Introduction - Saint Peters College

Saint Peter's College, the Jesuit College of New Jersey, was founded as a liberal arts college for men in 1872. When classes first started in Jersey City on September 2, 1878 seventy-one students originally enrolled in the Preparatory Department. That number grew to one hundred and twenty-three by year's end. They aged from ten to fifteen, and thus none of them were doing college-level work. As more students arrived work began on a new school building on Grand Street in 1899.

By 1900 the College had granted 63 Bachelor degrees and 26 Master's degrees. Five years later, the College and Saint Peter's High School, though located in the same building, were distinct academic institutions. From 1918 to 1930, the College closed down because of World War I and because Jesuit superiors wanted to concentrate their manpower in other colleges on the East Coast. As noted in the College yearbook, "The classrooms went empty. The faculty closed their markbooks, and left for the battlefields."

It reopened in 1930 on the fourth floor of the Chamber of Commerce Building in downtown Jersey City, and women were admitted to the Evening Session for the first time. Robert I. Gannon, S.J., was Dean. Reverend Gannon introduced six new Jesuit faculty members, who brought a new vigor and outlook to the College, stressing, as their predecessors had done, a strong Catholic liberal arts program, the hallmark of a Jesuit education. By 1933, the College had made serious efforts to move from downtown Jersey City to its present site on the former Edward Young estate.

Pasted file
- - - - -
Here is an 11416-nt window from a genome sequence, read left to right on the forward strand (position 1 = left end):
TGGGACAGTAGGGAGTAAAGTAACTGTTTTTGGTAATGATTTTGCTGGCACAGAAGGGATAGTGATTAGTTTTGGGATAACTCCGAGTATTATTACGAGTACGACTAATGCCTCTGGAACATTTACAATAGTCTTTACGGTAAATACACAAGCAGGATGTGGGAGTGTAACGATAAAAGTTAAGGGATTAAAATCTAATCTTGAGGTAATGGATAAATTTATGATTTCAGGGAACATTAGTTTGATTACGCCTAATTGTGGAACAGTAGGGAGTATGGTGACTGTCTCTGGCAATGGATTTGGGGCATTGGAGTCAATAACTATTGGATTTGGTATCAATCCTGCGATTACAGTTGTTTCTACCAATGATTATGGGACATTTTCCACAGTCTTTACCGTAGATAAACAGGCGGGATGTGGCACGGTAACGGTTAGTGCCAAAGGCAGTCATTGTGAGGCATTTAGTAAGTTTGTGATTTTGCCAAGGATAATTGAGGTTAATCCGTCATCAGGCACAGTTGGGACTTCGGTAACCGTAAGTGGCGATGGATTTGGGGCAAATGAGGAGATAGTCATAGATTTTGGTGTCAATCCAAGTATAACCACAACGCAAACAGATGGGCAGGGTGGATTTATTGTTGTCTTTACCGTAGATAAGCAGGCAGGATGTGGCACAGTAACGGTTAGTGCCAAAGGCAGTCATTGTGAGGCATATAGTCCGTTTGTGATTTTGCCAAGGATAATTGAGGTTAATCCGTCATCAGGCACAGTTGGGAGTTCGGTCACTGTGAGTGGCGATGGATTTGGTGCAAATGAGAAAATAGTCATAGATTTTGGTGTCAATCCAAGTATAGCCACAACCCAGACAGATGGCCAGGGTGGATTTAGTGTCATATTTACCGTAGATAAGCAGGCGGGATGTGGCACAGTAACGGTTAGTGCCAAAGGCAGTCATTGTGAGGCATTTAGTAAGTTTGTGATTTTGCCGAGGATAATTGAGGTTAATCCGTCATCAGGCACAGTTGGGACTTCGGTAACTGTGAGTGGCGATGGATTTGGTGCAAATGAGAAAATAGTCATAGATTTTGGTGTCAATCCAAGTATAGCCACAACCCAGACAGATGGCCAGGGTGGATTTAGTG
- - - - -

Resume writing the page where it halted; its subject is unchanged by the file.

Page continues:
In 1936 the College moved to its present location on Kennedy Boulevard in Jersey City. Changes were gradually made on the new campus (among other buildings, McDermott Hall, Dinneen Hall, the Yanitelli Recreational Center, and Whelan Hall were started in 1949, 1956, 1973, and 1992, respectively).

Saint Peter's became fully coeducational in 1966 when women were admitted to the Day Session.

In 1975 Saint Peter's established a branch campus, a "college for adults," in Englewood Cliffs, New Jersey. The College offered its first graduate program in education in 1980.

Saint Peter's celebrated its 130th anniversary in 2002.

The Society of Jesus remains faithful to its commitment to mission educated Jesuits to Saint Peter's College. The current 21st President of Saint Peter's College, the Rev. James N. Loughran, S.J., likewise remains committed to promoting Saint Peter's as a Jesuit, Catholic, co-educational, liberal arts college that seeks to develop the whole person in preparation for a lifetime of learning, leadership, and service in a diverse and global society.

http://www.spc.edu/pages/1263.asp

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